Finding the right balance between these contradictions can be tricky. But so is tracking down a flying Dragonite or a Zapdo in Pokémon Go. That isn’t stopping millions from trying. So what’s stopping you?   

--Written by Sara Whiffen, Founder & Managing Partner, Insights Ignited LLC

Technology is Killing Innovation

No one has time for interruptions these days. We do everything we can to avoid the unexpected. Caller ID prevents unplanned conversations. ATMs eliminate superfluous face to face interactions. Amazon wish lists negate unnecessary shopping and returns. Technology has made it possible for us to get exactly what we want when we want it and the way we want it.

By reducing the possibility of encountering the unplanned, has technology diminished the ability to innovate?

Entrepreneurial research indicates that innovation is often driven by the ability to harness the unplanned to create a beneficial outcome. Two things have to be in place to support this:

  1. There has to be unplanned occurrences.
  2. People have to have the skills to leverage them in a positive way.

Dr. Saras Sarasvathy’s research on Effectuation showed that expert entrepreneurs incorporate the element of surprise to advance their ventures. They look at unanticipated events as opportunities to be exploited. In fact, they don’t just roll with the surprise, they often build on them as competitive differentiators.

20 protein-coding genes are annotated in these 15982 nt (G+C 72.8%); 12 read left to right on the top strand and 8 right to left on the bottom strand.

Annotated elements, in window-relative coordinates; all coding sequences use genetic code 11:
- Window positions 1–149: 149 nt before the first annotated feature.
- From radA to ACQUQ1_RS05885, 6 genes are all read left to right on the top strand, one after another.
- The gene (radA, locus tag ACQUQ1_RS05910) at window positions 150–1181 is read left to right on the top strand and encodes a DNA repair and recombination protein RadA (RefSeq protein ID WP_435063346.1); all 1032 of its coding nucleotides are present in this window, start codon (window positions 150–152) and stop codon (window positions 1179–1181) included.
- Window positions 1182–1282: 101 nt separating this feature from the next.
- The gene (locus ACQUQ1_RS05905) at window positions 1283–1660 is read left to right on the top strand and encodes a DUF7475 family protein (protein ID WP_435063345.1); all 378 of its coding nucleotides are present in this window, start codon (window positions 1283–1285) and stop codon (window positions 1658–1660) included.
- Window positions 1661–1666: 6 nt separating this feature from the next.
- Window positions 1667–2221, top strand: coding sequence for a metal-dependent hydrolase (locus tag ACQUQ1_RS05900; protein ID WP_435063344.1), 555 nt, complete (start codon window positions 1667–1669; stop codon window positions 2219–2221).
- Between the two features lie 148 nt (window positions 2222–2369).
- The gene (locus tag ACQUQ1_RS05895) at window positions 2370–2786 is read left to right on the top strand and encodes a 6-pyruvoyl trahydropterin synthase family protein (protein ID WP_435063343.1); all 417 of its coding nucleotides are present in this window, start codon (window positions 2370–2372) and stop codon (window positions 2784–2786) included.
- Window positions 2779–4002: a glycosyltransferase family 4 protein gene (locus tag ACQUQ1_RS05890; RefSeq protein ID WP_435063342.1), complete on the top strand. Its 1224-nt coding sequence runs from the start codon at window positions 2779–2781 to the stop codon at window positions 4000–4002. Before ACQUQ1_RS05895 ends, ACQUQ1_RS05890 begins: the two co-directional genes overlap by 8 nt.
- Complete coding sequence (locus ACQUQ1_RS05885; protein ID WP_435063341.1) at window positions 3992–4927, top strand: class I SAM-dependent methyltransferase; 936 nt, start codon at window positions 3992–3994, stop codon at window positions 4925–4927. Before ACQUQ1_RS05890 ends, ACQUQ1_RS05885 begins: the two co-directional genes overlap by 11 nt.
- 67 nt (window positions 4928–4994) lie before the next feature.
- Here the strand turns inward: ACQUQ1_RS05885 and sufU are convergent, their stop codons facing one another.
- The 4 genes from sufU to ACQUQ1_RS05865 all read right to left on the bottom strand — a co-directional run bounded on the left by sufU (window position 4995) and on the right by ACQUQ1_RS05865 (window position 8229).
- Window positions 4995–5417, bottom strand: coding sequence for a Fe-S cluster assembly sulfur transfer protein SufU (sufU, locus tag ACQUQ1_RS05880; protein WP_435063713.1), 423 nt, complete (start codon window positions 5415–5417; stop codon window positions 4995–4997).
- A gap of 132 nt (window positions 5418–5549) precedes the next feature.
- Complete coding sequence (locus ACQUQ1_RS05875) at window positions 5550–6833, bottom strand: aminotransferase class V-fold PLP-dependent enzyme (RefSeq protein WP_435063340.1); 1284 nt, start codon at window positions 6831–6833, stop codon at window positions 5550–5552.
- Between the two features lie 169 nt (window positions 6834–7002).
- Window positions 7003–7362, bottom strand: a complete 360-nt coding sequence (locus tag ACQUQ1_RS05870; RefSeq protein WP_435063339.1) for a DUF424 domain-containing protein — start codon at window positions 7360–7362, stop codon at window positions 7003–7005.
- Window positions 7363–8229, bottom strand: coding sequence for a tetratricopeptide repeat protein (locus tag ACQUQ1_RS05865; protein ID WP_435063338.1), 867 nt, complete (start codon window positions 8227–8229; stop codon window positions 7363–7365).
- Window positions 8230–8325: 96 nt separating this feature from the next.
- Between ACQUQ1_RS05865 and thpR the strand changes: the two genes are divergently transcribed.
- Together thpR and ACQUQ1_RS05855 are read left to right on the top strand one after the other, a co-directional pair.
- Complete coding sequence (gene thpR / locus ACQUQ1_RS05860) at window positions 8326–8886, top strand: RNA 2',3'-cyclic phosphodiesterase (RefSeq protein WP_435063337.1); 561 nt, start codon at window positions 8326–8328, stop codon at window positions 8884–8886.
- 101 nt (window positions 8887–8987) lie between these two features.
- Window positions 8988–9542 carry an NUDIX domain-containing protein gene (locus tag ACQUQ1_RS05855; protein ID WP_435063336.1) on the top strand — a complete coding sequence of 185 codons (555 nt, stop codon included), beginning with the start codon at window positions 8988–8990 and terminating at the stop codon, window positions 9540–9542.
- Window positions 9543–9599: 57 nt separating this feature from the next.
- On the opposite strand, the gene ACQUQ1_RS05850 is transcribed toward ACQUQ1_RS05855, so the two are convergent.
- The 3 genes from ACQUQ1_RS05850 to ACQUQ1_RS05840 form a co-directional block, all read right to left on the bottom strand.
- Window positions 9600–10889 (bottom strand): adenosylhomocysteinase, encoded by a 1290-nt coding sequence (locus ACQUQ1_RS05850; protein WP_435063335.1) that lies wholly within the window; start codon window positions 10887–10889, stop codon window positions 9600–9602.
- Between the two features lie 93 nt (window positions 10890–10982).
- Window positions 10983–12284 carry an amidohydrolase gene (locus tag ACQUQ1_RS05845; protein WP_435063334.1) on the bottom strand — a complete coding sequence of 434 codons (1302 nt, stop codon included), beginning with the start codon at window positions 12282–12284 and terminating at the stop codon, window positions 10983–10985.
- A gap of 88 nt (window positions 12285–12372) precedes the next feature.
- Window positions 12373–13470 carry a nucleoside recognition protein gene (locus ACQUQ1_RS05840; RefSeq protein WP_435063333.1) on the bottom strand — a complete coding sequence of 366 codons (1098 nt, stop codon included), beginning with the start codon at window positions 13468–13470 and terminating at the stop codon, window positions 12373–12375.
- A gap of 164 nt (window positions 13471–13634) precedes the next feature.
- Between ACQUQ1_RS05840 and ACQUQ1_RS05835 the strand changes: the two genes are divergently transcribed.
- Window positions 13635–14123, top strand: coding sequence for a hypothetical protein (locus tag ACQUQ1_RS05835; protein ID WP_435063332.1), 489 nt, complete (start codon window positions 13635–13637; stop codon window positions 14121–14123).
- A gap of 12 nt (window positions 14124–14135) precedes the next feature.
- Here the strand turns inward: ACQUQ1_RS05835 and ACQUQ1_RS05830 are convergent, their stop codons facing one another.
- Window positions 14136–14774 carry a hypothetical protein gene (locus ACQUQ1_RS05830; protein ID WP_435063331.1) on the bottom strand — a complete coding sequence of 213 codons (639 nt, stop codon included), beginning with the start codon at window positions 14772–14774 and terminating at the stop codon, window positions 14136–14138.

For example, LL Bean turned a disastrous first product launch into their brand cornerstone by accepting all product returns, sending new, improved products as replacements, and announcing that they would always honor returns for product quality – no matter how long the customer had or used the item. This extreme level of customer service started in the early 1900s but was the platform that allowed the LL Bean company to grow a worldwide brand from a rural outpost in Maine.

Successful entrepreneurs are adept at using surprise because they exercise three characteristics:

  1. Skill. They take smart chances and put themselves in positions to encounter the unexpected. By doing so, they get comfortable with being surprised and they learn how to use it to their advantage.